What Is The Difference Between Divorce And Annulment In Virginia?
There are major differences between a legal annulment and a legal divorce in the commonwealth of Virginia. While a divorce ends a legal marriage, the marriage is still viewed as having been valid under the law prior to the divorce. An annulment takes the extra step of actually voiding the marriage, “as if it had never happened.”
For a legal marriage to be eligible for annulment in the state of Virginia, certain criteria must be met. In short, some sort of trickery or deception must have taken place. The Fort Lee Traveller describes the following as making a marriage eligible for annulment (either voided, meaning cancelled from the beginning, or voidable, meaning valid until cancelled by election by one party in the marriage) in accordance with Virginia Code Section 20-89.1:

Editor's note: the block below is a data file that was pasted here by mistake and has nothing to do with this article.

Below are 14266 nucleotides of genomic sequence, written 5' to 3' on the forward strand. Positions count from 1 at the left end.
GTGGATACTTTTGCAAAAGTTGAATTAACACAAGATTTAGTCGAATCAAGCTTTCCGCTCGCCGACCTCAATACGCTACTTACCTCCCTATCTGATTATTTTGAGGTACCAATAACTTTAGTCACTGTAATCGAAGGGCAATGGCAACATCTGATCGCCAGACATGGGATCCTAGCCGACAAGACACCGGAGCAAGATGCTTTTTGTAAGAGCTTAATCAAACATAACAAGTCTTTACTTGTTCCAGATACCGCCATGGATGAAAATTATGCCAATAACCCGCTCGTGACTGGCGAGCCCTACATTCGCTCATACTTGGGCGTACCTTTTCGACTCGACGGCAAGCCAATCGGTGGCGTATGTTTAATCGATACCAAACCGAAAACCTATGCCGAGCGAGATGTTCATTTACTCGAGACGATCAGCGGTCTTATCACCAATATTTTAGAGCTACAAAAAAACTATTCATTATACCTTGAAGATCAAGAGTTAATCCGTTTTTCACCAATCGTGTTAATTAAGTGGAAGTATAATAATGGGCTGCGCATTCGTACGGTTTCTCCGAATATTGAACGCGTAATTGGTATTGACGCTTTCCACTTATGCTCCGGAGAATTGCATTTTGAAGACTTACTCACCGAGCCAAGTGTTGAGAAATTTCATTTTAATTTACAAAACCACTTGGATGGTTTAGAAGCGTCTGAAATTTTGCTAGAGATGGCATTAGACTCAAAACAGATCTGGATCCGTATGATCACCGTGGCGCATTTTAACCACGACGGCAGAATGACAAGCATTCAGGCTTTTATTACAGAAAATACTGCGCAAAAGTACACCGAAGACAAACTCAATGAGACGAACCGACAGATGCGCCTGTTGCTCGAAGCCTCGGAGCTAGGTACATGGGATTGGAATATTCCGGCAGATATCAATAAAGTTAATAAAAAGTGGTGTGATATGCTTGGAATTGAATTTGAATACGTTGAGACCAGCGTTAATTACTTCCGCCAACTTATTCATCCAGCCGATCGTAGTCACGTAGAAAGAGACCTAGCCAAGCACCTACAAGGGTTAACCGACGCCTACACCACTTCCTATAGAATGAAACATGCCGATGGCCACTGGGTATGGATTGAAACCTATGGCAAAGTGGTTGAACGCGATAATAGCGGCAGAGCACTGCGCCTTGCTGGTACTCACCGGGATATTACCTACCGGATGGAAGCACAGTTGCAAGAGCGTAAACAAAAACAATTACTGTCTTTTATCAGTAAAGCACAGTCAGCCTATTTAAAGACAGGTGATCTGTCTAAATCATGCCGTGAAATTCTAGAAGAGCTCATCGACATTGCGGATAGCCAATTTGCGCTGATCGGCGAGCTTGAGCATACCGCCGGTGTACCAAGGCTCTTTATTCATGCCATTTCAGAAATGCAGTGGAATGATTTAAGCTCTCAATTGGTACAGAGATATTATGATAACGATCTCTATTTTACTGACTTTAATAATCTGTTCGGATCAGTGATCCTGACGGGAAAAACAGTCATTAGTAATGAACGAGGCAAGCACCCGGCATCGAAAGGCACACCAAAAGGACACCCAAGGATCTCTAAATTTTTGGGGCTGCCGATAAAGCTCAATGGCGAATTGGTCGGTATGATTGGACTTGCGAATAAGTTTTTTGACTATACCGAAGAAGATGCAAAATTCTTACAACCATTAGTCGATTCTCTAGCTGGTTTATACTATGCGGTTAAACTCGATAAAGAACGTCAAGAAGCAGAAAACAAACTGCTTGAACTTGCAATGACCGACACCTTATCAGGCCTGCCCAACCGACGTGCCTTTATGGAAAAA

- Fraud (including bigamy or polygamy) or duress by one or both parties
- Natural or incurable impotency on the part of one of the parties existing at the time of the marriage
- One of the parties convicted of a felony (without the knowledge of the other party) prior to the marriage
- If the wife is pregnant with another man’s child at the time of the marriage, and the husband has no knowledge of the pregnancy by the other man
- If the husband has a child with another woman within 10 months of the solemnization of the marriage and the wife has no knowledge of the pregnancy before entering into the marriage
- One party was convicted of being a prostitute prior to the marriage, and the other party had no knowledge of the conviction prior to the marriage
Speak with an attorney knowledgeable in the areas of Virginia divorce and military divorce for more information on the criteria for a legal annulment. Darrell M. Harding, Attorney at Law has served the Norfolk, Chesapeake and Virginia Beach communities for more than two decades.